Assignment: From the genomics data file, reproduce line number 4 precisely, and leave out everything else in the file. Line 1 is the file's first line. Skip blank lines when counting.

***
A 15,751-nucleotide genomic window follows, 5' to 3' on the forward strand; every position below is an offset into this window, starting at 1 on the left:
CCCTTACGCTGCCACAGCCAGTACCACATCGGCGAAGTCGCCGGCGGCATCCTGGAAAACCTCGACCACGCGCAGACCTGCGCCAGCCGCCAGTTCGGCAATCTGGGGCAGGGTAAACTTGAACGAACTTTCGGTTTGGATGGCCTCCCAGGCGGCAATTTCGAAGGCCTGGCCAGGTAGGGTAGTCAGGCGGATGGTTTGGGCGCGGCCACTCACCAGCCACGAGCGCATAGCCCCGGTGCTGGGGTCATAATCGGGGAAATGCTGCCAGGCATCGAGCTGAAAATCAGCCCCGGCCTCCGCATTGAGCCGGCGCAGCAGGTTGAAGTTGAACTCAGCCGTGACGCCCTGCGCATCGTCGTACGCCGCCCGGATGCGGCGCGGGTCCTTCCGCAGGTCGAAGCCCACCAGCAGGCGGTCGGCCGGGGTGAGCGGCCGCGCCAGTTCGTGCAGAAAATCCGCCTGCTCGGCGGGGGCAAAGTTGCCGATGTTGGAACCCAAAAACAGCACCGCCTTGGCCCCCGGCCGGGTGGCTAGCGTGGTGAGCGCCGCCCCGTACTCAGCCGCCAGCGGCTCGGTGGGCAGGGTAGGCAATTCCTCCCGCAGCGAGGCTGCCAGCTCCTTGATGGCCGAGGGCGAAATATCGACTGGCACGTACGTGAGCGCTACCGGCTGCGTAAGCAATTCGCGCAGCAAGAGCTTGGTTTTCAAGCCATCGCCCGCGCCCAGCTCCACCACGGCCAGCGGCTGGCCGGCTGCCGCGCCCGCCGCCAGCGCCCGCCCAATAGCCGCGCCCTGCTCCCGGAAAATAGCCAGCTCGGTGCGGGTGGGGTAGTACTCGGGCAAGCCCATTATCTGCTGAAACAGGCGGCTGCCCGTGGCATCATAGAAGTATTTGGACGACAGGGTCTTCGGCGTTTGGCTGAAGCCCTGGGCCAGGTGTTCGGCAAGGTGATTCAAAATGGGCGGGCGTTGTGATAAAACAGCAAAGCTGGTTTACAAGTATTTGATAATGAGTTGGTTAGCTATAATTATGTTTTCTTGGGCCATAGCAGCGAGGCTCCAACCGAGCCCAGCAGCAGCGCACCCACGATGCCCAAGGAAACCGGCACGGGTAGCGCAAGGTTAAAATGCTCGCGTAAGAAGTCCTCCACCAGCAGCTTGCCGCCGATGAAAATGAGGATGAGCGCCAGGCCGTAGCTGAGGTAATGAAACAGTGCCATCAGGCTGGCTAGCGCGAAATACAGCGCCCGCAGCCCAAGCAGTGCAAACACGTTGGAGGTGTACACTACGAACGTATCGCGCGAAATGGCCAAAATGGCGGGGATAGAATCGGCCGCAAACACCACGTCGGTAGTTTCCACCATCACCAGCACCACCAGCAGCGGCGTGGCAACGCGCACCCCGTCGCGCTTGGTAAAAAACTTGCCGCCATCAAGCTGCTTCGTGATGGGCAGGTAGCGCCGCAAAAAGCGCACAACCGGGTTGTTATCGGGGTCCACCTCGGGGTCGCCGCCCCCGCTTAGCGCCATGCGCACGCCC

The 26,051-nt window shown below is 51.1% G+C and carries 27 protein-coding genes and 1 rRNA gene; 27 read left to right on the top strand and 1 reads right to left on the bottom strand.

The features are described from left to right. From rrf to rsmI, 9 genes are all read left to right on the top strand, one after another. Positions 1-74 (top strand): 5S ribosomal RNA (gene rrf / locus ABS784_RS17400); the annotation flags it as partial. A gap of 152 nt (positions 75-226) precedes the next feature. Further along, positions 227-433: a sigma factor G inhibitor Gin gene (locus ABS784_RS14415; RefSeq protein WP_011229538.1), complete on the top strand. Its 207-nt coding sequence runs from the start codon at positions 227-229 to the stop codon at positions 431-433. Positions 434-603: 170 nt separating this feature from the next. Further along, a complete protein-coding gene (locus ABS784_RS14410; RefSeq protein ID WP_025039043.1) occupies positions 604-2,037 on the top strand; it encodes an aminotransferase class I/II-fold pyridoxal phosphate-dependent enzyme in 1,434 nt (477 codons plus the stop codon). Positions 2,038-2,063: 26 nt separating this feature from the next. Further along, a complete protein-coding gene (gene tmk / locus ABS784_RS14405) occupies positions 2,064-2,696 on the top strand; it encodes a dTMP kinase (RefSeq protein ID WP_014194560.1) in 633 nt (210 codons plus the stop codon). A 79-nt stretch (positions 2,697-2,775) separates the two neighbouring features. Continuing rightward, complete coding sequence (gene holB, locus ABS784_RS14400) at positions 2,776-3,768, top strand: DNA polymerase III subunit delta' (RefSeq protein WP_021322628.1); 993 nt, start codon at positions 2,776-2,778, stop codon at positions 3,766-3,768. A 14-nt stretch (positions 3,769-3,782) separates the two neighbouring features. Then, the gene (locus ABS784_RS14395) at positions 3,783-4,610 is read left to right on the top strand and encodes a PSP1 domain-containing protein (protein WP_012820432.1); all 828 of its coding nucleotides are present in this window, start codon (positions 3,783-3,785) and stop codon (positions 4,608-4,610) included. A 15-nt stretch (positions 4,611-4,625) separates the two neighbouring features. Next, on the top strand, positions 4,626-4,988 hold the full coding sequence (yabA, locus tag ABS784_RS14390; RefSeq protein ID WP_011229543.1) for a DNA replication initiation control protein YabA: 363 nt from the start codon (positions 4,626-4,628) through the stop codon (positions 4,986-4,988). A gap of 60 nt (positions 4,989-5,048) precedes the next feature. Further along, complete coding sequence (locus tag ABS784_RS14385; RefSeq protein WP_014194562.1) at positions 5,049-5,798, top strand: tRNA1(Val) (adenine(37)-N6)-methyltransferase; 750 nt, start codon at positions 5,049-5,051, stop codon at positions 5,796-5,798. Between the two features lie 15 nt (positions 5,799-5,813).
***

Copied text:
The features are described from left to right. From rrf to rsmI, 9 genes are all read left to right on the top strand, one after another. Positions 1-74 (top strand): 5S ribosomal RNA (gene rrf / locus ABS784_RS17400); the annotation flags it as partial. A gap of 152 nt (positions 75-226) precedes the next feature. Further along, positions 227-433: a sigma factor G inhibitor Gin gene (locus ABS784_RS14415; RefSeq protein WP_011229538.1), complete on the top strand. Its 207-nt coding sequence runs from the start codon at positions 227-229 to the stop codon at positions 431-433. Positions 434-603: 170 nt separating this feature from the next. Further along, a complete protein-coding gene (locus ABS784_RS14410; RefSeq protein ID WP_025039043.1) occupies positions 604-2,037 on the top strand; it encodes an aminotransferase class I/II-fold pyridoxal phosphate-dependent enzyme in 1,434 nt (477 codons plus the stop codon). Positions 2,038-2,063: 26 nt separating this feature from the next. Further along, a complete protein-coding gene (gene tmk / locus ABS784_RS14405) occupies positions 2,064-2,696 on the top strand; it encodes a dTMP kinase (RefSeq protein ID WP_014194560.1) in 633 nt (210 codons plus the stop codon). A 79-nt stretch (positions 2,697-2,775) separates the two neighbouring features. Continuing rightward, complete coding sequence (gene holB, locus ABS784_RS14400) at positions 2,776-3,768, top strand: DNA polymerase III subunit delta' (RefSeq protein WP_021322628.1); 993 nt, start codon at positions 2,776-2,778, stop codon at positions 3,766-3,768. A 14-nt stretch (positions 3,769-3,782) separates the two neighbouring features. Then, the gene (locus ABS784_RS14395) at positions 3,783-4,610 is read left to right on the top strand and encodes a PSP1 domain-containing protein (protein WP_012820432.1); all 828 of its coding nucleotides are present in this window, start codon (positions 3,783-3,785) and stop codon (positions 4,608-4,610) included. A 15-nt stretch (positions 4,611-4,625) separates the two neighbouring features. Next, on the top strand, positions 4,626-4,988 hold the full coding sequence (yabA, locus tag ABS784_RS14390; RefSeq protein ID WP_011229543.1) for a DNA replication initiation control protein YabA: 363 nt from the start codon (positions 4,626-4,628) through the stop codon (positions 4,986-4,988). A gap of 60 nt (positions 4,989-5,048) precedes the next feature. Further along, complete coding sequence (locus tag ABS784_RS14385; RefSeq protein WP_014194562.1) at positions 5,049-5,798, top strand: tRNA1(Val) (adenine(37)-N6)-methyltransferase; 750 nt, start codon at positions 5,049-5,051, stop codon at positions 5,796-5,798. Between the two features lie 15 nt (positions 5,799-5,813).